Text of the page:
Look in this picture and show me the peacemakers, the thought leaders, the persons of goodwill, the community stalwarts — look carefully as the frame is filled with thugs and criminals. This is what I’m talking about. Much of what has happened in Ferguson is this and this is not right.
It is just thuggish behavior. The fact that in the Ferguson context this looting is being done by black youth only serves to justify the hardening views of those who would push back against the racial implications and the racebaiters and justify progressively more harsh reactions. It pushes us further apart at the time we need to come together. It certainly does not showcase black youth as victims but rather justifies a view of black youth as the problem. How many Mike Browns do you see in this picture? How many headstones waiting to be planted? How many parenting failures? Look carefully.
Fire is the Devil’s best friend and when businesses are torched to make a statement, the statement that is made is — evil is alive and well in Ferguson, Missouri. The Devil is laughing. The Devil is rejoicing.
A car dealership offering its wares to customers of all kinds displaying its inventory is not a statement about l’affaire Ferguson. It is an inanimate and emotionless display of commerce. Torching it is an unspeakable act of intellectually bankrupt violence and exerts a financial penalty upon everyone. It is nonsense.
Having tried to cut the crap about the Ferguson incident, let’s take a second to frame practical solutions.
1. Local police departments should seek to reflect the racial makeup of their service areas to the extent possible without sacrificing standards.
2. Let’s focus on the quality of parenting so that the next Mike Brown — the Mike Browns in the picture above perhaps — can be nudged off the path to the graveyard before it is too late. Let’s yell at parents, not at each other. Let’s get kids so involved and so tired they have no time or space for mischief. Let’s bring them closer to their own spirituality rather than letting them hang with the Devil.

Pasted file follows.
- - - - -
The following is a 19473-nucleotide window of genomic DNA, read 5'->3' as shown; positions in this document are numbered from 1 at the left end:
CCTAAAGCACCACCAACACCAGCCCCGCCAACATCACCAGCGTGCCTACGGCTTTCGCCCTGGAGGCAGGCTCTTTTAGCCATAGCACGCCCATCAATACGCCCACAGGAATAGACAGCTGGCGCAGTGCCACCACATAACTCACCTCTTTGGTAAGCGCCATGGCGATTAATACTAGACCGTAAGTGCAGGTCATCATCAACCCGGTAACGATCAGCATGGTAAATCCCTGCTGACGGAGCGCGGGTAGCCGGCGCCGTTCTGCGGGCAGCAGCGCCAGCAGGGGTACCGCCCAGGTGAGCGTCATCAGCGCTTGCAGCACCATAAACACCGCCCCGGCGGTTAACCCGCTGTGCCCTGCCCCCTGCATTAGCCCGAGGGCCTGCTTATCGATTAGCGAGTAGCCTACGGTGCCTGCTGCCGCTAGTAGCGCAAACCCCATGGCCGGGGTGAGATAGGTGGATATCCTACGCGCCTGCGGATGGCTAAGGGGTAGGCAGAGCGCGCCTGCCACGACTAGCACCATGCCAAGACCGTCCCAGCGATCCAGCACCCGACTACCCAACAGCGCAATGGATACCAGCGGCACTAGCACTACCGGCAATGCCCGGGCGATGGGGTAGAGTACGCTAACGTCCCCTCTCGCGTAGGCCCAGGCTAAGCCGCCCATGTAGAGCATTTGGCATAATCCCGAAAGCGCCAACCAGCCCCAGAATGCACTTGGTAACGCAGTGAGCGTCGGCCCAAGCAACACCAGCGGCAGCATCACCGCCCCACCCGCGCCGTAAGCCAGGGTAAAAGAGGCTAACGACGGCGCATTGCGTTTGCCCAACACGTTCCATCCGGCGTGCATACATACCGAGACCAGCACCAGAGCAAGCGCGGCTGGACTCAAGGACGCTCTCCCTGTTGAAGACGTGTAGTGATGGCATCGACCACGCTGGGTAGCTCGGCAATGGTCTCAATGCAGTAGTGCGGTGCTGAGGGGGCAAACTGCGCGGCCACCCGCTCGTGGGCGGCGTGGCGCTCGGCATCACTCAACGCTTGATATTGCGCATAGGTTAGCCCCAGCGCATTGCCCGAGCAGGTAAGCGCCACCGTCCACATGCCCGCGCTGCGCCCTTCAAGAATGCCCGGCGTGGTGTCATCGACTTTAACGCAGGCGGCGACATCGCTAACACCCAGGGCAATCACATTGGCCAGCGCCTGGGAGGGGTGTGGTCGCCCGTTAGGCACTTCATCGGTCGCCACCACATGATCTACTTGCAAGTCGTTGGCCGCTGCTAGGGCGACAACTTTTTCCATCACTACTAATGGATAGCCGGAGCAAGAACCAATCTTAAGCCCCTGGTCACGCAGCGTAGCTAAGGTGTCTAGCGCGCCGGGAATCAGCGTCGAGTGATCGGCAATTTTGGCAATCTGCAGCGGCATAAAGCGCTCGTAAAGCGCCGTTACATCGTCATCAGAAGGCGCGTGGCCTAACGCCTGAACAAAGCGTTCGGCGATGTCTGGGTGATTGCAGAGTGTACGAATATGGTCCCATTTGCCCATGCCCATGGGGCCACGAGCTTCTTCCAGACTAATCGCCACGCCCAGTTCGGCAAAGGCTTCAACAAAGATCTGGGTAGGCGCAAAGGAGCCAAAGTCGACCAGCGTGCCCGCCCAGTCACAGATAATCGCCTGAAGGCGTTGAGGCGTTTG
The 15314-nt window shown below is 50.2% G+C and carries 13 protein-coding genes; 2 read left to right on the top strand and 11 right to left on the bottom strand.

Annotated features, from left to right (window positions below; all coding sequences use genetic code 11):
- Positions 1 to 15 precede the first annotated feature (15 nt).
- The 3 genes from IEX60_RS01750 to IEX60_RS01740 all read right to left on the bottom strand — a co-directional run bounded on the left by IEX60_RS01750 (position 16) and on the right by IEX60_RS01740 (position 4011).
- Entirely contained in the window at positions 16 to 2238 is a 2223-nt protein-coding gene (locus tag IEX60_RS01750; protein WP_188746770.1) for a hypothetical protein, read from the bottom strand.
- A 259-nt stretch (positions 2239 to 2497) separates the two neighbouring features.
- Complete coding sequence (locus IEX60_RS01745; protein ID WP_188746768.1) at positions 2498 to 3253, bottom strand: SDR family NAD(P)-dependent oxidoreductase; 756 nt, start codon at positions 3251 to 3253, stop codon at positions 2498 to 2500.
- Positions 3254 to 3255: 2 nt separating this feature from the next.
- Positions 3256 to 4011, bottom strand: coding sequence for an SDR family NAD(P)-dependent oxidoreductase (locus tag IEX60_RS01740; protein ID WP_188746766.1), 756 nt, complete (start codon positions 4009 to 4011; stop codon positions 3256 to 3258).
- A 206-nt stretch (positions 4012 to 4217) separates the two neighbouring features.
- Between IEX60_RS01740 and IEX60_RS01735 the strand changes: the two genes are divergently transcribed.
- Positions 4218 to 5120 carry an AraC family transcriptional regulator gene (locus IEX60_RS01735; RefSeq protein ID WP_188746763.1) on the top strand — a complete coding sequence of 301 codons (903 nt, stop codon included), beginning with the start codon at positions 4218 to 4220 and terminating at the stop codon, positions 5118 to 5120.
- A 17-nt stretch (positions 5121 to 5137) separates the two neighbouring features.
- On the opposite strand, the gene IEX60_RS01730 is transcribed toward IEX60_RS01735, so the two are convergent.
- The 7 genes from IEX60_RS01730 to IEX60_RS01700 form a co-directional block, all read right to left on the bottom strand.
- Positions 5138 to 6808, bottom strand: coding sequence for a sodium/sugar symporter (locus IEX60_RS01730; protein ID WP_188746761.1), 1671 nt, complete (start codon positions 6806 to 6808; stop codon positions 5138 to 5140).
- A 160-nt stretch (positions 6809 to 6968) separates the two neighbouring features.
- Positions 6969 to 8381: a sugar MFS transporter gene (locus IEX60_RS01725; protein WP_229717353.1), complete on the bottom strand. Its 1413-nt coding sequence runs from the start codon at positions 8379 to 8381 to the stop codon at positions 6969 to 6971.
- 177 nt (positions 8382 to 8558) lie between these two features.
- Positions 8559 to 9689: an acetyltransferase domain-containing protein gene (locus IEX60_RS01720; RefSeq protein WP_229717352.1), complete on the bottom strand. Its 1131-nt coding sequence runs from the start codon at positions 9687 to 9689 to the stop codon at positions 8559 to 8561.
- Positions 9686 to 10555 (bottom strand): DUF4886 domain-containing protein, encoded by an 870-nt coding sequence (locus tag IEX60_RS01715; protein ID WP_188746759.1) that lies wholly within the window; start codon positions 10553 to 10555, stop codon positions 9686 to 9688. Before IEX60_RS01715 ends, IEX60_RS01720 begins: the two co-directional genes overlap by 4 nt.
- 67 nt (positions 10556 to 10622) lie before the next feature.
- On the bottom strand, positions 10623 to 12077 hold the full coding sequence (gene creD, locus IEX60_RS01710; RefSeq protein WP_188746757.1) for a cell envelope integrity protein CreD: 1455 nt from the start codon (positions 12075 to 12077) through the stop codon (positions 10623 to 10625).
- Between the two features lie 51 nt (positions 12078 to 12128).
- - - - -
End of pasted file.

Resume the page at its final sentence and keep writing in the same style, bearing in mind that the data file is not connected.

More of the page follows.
3. Let’s get the American economy going so that the black community is focused on what great job to take rather than what to do with idle hands. Let’s fight in the market place not on the streets. Get opportunity to move into these urban zip codes and take root.
4. Let’s tell the racebaiters to go fuck themselves because we are about “real” and we won’t let them draw us into conflict which perpetuates stereotypes and draws us apart. We are Americans and we can do anything we resolve to do.
Your time is done Al Sharpton, Jesse Jackson, Eric Holder, Barack Obama.
If you show up only after the blood is in the streets, you will be too late. We will fix our problems before our children are bleeding. We do not need you and we do not want you. We want our children to live, prosper and raise even better children.
We do not need funeral directors. We do not need eloquent eulogies, we need leaders who will bring us together.
Today is Thanksgiving and we have much to be thankful for but next year let’s make part of that thankfulness be that we learned something and we did something and we made something happen.
If you want to find some meaning in the death of Mike Brown then let it be this — we listened to the clarion call and we came together and we acted. We stopped the hating and we began to act from love. We acknowledged that we are not perfect but we weren’t afraid to strive for perfection and we never gave up. Will you do your part? Please?
Let’s make our worse angels be on unemployment for a change.